A profoundly sinister attack on the democratic rights of the Irish people is being perpetrated by the government and other proponents of the Austerity Treaty. We are being threatened that we have no choice but to vote ‘Yes’ or we will be shut out from all sources of funding in the event that, come the end of 2013, this State will need a new ‘bailout’.
What is being said in effect is that it doesn’t matter what the content of the Treaty is or what the straitjacket prescription of intensified austerity would mean in 2015. It doesn’t matter that the strict structural deficit and debt reduction rules would mean swingeing further cuts in public services and further crippling tax increases on low and middle income people.
Government representatives are refusing point blank to debate what the devastatingly serious consequences of further austerity would mean.
If the Treaty is passed in this State, the EU Commission has the power to insist on the ‘corrective action’ needed to reduce the structural deficit to 0.5% of Gross Domestic Product and to reduce the public debt each year by 5% of the amount of total debt that exceeds 60% of GDP.
Given that the Department of Finance predicts that the structural deficit in this State will be 3.7% of GDP in 2015, reducing this to 0.5% would mean cuts or tax increases of €5.7 billion. The EU Commission is given the power in the Treaty to set ‘the nature, size and time-frame of the corrective action to be taken’(Art.3) This could mean that the full amount would have to be dealt with in 2015 or, more likely perhaps, over a period of say three years which would mean cuts or tax increases of nearly €2 billion a year.
The mandatory schedule of accumulated debt reduction would mean more cuts or tax increases on top of those related to the deficit rules. It is estimated that Ireland’s debt to GDP ratio in 2015 will be about 120%. That ratio would be reduced automatically if the economy grew by significant amounts each year. However the current austerity regime has decimated growth. The estimated increase in GDP for this year has been revised downward to 0.7%. With continuing austerity the heart will continue to be torn out of the domestic economy and, unfortunately therefore, there will be no significant growth any time soon.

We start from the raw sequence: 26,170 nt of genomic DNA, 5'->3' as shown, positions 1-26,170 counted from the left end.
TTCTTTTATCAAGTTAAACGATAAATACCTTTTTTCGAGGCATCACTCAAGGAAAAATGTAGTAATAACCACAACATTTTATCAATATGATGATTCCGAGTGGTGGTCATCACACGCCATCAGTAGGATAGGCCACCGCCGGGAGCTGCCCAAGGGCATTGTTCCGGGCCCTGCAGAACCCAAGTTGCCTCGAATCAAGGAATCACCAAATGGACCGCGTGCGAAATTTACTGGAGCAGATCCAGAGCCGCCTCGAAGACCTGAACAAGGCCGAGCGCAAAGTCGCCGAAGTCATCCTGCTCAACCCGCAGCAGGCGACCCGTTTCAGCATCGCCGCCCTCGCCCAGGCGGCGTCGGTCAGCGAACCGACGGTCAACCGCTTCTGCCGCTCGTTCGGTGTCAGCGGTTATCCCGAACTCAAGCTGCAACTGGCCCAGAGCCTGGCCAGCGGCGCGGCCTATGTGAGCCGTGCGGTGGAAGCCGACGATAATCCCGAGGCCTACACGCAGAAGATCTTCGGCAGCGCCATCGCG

What this means is that a strict implementation of the debt reduction rules should see around a further €5 billion being paid to the bankers and bondholders each year. That’s on top of massive interest of up to €9 billion that will be due in 2015 and thereafter. This is simply unsustainable and any attempt to force these sums out of the Irish people would see wages, living standards and public services crushed on a Greek scale that would destroy the very fabric of a civilised society.
When we reflect on the seriousness of what is involved here we can see why the proponents of the ‘Yes’ vote are refusing to go there. They simply have no answers on the basis of the financial markets’ casino capitalism over which they preside. That is why the European Stability Mechanism was quietly changed in February this year to include the ‘blackmail clause’ threatening any Member State that does not sign up to the Austerity Treaty with being shut out of any participation in the bailout fund being set up. The Taoiseach participated in the inclusion of this threat in order to give himself a political gun to hold to the heads of the Irish people to coerce them to vote ‘Yes.’
Disgraceful as this perversion of the democratic right of the Irish people to vote free from menaces and threats is, it is made worse by the fact that the ESM Treaty is not yet enshrined in European Union law. That cannot happen until one of the two fundamental treaties of the EU – The Treaty on the Functioning of the European Union – is amended by inserting into Article 136 the following, ‘The Member States whose currency is the Euro may establish a stability mechanism to be activated if indispensable to safeguard the stability of the euro area as a whole.’
This amendment has to be agreed unanimously by all the Member States so the Irish Government could exercise a veto until the threatening clause was removed from the ESM Treaty. Taoiseach Enda Kenny could say, ‘Our people think it profoundly undemocratic that they are being forced to vote under threat rather than on the merits of the Fiscal Treaty and therefore we demand the removal of the relevant provision.’ If he does not he is guilty of a monstrous perversion of democracy.
Next week I will reflect on what a new ‘bailout’, and more austerity, would entail and the Left alternative to that.
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